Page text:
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ISO Israeli couscous + vegetables (Moroccan?)

 
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queenert




 
 
 


Post  Mon, Jan 22 2018, 2:51 am
At Israeli events/restaurants, they often serve this soupy vegetable mix that you spoon over couscous.
Anyone have an authentic recipe?
Thanks!
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Teomima




 
 
 


Post  Mon, Jan 22 2018, 3:46 am
I make it a lot, really simple and easy, just stew together onions, celery, carrots, zucchini, potato, cabbage, pumpkin, chickpeas, in a chicken broth (actually usually made parve in Israel, often with just parve Osem chicken soup powder), seasoning is pretty basic: salt, pepper, turmeric, soup powder if using. The idea is to cook it a good long while so the majority of the flavor comes from the vegetables themselves.
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mom2six




 
 
 


Post  Mon, Jan 22 2018, 8:40 am
I agree with Teomima, but I would add pumpkin to it if you want it to be similar to what the restaurants serve. Sweet potato is optional.
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queenert




 
 
 


Post  Wed, Jan 24 2018, 9:12 am
Thanks so much!
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Dina2018




 
 
 


Post  Tue, Feb 05 2019, 4:58 pm
Teomima wrote:
I make it a lot, really simple and easy, just stew together onions, celery, carrots, zucchini, potato, cabbage, pumpkin, chickpeas, in a chicken broth (actually usually made parve in Israel, often with just parve Osem chicken soup powder), seasoning is pretty basic: salt, pepper, turmeric, soup powder if using. The idea is to cook it a good long while so the majority of the flavor comes from the vegetables themselves.


Would it work in a crock pot? thanks
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Teomima




 
 
 


Post  Tue, Feb 05 2019, 5:09 pm
Dina2018 wrote:
Would it work in a crock pot? thanks

I haven't tried but I don't see why not.
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corolla




 
 
 


Post  Tue, Feb 05 2019, 5:18 pm
Sounds like it would be fantastic in an Instant Pot.
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ra_mom




 
 
 


Post  Tue, Feb 05 2019, 6:27 pm
Dina2018 wrote:
Would it work in a crock pot? thanks

It should. Once it finishes cooking, add Mediterranean couscous, cover and turn off the crockpot. Leave until couscous absorbs the liquid and is soft.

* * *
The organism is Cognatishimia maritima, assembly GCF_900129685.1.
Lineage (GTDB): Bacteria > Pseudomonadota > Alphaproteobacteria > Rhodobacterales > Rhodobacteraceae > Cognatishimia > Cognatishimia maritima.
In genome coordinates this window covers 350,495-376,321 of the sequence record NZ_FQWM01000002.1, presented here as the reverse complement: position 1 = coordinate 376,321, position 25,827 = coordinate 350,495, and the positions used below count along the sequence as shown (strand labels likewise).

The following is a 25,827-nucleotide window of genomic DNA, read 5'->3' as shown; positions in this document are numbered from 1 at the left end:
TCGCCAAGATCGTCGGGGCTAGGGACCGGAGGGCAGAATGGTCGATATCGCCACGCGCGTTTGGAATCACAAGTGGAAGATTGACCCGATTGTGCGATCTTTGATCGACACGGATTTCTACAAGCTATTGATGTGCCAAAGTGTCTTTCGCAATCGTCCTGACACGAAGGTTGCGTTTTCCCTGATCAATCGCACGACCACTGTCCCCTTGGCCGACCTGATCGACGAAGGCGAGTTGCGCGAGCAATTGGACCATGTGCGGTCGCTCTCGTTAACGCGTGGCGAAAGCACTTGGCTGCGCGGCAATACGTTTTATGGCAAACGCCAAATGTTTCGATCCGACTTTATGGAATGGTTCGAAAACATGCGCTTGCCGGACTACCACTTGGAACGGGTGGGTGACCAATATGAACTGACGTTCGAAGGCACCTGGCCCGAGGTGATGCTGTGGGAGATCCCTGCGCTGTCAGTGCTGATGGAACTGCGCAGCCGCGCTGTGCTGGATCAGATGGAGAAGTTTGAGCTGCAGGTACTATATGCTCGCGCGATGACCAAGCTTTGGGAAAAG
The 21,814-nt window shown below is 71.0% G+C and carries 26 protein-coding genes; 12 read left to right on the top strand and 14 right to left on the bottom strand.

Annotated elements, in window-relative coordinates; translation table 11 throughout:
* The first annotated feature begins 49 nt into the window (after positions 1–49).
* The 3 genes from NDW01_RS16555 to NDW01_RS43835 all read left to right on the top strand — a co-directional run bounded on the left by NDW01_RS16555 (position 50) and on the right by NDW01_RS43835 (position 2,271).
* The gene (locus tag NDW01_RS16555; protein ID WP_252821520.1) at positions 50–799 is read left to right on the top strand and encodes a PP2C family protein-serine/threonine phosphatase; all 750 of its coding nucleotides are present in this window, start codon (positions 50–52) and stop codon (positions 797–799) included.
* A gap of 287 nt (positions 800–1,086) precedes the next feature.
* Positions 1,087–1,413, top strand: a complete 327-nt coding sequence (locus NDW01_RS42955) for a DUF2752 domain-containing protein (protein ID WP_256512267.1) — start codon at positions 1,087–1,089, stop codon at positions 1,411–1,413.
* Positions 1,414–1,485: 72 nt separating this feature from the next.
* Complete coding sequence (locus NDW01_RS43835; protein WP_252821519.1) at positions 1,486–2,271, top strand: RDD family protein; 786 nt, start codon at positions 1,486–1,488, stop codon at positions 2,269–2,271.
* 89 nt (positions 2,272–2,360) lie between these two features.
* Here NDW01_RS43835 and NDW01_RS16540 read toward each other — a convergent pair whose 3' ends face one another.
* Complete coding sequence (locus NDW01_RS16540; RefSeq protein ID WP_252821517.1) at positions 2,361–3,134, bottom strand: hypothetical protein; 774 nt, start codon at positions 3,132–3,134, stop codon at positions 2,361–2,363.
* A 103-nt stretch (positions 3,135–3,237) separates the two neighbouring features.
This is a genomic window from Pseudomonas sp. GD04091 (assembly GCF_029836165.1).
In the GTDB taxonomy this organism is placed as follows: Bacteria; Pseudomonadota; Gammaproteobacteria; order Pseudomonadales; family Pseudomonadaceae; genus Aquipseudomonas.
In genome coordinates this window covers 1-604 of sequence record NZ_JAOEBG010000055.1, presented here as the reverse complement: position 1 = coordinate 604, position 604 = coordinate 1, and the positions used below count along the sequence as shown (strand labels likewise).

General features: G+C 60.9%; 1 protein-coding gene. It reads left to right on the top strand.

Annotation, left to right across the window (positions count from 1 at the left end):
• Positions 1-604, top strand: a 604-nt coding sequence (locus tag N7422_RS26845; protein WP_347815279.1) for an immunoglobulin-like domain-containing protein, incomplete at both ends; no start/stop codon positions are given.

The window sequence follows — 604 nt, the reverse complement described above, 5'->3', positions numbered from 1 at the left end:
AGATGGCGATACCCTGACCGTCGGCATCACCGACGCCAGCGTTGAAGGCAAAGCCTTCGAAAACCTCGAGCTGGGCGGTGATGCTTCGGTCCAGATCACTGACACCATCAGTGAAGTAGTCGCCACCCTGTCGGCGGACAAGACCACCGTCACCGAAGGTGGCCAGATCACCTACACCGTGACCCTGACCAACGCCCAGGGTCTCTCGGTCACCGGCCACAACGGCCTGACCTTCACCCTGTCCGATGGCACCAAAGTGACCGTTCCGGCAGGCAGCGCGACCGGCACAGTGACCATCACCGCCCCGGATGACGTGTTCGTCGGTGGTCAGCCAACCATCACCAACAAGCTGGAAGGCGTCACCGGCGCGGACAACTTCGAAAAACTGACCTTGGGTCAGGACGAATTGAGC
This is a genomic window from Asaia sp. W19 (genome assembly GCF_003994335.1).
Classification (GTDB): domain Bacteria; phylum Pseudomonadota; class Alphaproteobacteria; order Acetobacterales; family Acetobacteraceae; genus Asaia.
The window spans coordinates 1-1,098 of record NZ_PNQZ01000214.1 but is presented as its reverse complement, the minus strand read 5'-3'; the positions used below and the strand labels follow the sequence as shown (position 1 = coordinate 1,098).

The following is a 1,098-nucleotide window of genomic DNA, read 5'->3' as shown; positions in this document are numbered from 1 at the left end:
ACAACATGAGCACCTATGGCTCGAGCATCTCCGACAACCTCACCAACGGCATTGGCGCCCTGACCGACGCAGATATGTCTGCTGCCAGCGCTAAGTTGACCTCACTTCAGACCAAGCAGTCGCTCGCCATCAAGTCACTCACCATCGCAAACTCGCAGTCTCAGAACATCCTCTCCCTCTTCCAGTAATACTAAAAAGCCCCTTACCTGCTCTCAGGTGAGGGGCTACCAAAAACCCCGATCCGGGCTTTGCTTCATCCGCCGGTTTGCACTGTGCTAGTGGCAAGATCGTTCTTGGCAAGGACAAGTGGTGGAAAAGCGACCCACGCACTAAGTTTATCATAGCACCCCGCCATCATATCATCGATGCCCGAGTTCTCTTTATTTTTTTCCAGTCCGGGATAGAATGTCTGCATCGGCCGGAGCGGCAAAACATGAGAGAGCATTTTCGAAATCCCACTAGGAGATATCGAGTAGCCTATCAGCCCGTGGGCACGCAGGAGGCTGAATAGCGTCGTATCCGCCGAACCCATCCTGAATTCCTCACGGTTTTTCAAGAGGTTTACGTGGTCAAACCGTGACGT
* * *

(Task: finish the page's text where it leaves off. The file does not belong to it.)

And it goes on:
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Teomima




 
 
 


Post  Tue, Feb 05 2019, 11:37 pm
ra_mom wrote:
It should. Once it finishes cooking, add Mediterranean couscous, cover and turn off the crockpot. Leave until couscous absorbs the liquid and is soft.

I'd keep the couscous separate, then ladle on the veggie "soup" as its being served.
But good point about the kind of couscous. This dish is not served with what the rest of the world for some reason calls "Israeli couscous", which we in Israel call ptitim (the little round balls of pasta). This is served with actual couscous, the tiny grains of pasta that are cooked simply by absorbing boiling water without being actually boiled themselves.
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Dina2018




 
 
 


Post  Wed, Feb 06 2019, 1:01 am
Teomima wrote:
I haven't tried but I don't see why not.

thank you
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etky




 
 
 


Post  Wed, Feb 06 2019, 1:04 am
Teomima wrote:
I'd keep the couscous separate, then ladle on the veggie "soup" as its being served.
But good point about the kind of couscous. This dish is not served with what the rest of the world for some reason calls "Israeli couscous", which we in Israel call ptitim (the little round balls of pasta). This is served with actual couscous, the tiny grains of pasta that are cooked simply by absorbing boiling water without being actually boiled themselves.


So the reason is - if you look at the bag (Osem) you'll see it says קוסקוס under the main label פתיתים אפויים . During the days of the tzena (the fifties) there was a shortage of real couscous or rice or lentils so the ptitim (they did have pasta...) were manufactured to resemble them, in various shapes. The round balls were meant to mimic couscous. The rice shaped orzo was nicknamed "orez Ben Gurion".
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Teomima




 
 
 


Post  Thu, Feb 07 2019, 7:36 am
etky wrote:
So the reason is - if you look at the bag (Osem) you'll see it says קוסקוס under the main label פתיתים אפויים . During the days of the tzena (the fifties) there was a shortage of real couscous or rice or lentils so the ptitim (they did have pasta...) were manufactured to resemble them, in various shapes. The round balls were meant to mimic couscous. The rice shaped orzo was nicknamed "orez Ben Gurion".

Interesting, thanks!
Also, this thread has totally inspired my Shabbat menu. Yay!
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